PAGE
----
The U.S. Chemical Safety Board recommended March 13 that Camp Dresser & McKee Inc. ensure that designs for methanol systems in wastewater treatment plants specify appropriate materials and comply with applicable safety standards. The Cambridge, Mass.-based firm designed the methanol piping system at the Bethune Point plant in Daytona Beach, Fla., where a January 2006 explosion was tied to workers accidentally igniting vapors from a methanol storage tank vent.
The board found that methanol piping and valves were built of polyvinyl chloride rather than steel, citing it as a contributing cause of the explosion and fire, which killed two workers and severely burned a third. It also cited use of an aluminum flame arrester on the methanol tank vent. “Methanol corrodes aluminum,” the board says.
The probe found that the explosion inside the methanol tank caused multiple PVC pipe failures on the outside of the tank. Methanol released from the pipes ignited and spread the fire. Burning methanol sprayed onto the cab of a crane, killing the operator. An employee cutting the metal roof over the methanol tank also died. Another on the roof was injured. The methanol tank flame arrester had not been inspected or cleaned since 1993, according to the report.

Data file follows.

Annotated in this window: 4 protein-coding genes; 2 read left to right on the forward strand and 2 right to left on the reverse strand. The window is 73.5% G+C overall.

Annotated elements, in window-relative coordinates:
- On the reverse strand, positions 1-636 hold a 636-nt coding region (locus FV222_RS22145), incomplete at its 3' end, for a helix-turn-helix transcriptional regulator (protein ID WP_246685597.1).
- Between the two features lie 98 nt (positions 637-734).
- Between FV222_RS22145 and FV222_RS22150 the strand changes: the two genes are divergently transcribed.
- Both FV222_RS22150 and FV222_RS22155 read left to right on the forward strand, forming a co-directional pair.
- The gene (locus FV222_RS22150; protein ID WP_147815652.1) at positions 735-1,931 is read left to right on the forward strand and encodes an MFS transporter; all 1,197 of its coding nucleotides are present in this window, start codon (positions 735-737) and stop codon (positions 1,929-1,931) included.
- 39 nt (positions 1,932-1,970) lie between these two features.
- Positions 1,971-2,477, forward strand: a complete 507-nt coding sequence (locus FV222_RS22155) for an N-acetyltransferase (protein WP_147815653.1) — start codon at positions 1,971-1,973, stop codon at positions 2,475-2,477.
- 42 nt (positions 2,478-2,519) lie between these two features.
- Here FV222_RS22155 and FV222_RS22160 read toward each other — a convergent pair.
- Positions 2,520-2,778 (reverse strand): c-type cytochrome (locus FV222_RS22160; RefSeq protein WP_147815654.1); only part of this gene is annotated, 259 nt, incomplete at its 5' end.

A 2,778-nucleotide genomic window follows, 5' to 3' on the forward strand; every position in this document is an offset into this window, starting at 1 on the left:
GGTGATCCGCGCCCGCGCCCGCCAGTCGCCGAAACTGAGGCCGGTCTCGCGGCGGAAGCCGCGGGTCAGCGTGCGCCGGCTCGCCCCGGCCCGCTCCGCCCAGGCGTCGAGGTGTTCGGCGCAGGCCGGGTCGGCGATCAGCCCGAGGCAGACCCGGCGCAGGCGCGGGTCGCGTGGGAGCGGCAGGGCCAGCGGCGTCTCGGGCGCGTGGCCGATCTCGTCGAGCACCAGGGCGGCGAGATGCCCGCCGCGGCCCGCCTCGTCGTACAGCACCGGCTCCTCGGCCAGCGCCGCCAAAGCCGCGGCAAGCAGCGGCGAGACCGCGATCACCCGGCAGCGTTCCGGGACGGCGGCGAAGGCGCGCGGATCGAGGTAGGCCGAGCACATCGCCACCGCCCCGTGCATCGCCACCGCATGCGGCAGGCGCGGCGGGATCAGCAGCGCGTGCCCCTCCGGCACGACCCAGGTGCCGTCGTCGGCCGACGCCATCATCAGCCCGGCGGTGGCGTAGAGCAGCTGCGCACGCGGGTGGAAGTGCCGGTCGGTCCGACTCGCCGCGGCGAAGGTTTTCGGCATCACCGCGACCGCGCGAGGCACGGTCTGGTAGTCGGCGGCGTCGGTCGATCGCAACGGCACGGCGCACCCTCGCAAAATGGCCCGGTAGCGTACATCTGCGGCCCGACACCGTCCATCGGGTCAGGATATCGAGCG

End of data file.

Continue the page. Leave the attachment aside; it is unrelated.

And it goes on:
The board also suggested CDM recommend to all customers that they replace plastic pipe with appropriate materials and perform periodic maintenance on flame arresters. CDM has notified its customers, says a company spokeswoman. The firm also hired a former NASA fire safety expert and will take other actions based on his recommendations, she says.
Lack of proper controls for hot work at the plant was the accident’s root cause, the board says. It cited the city for not implementing adequate safety programs and called on Florida to require public employee workplace safety rules. It is one of 26 states that do not require federal OSHA standards.
The Water Environment Federation, Alexandria, Va., and the Methanol Institute, Arlington, Va., are promoting an “aggressive” methanol safety campaign at wastewater treatment plants as the board recommended, says John Lynn, institute CEO.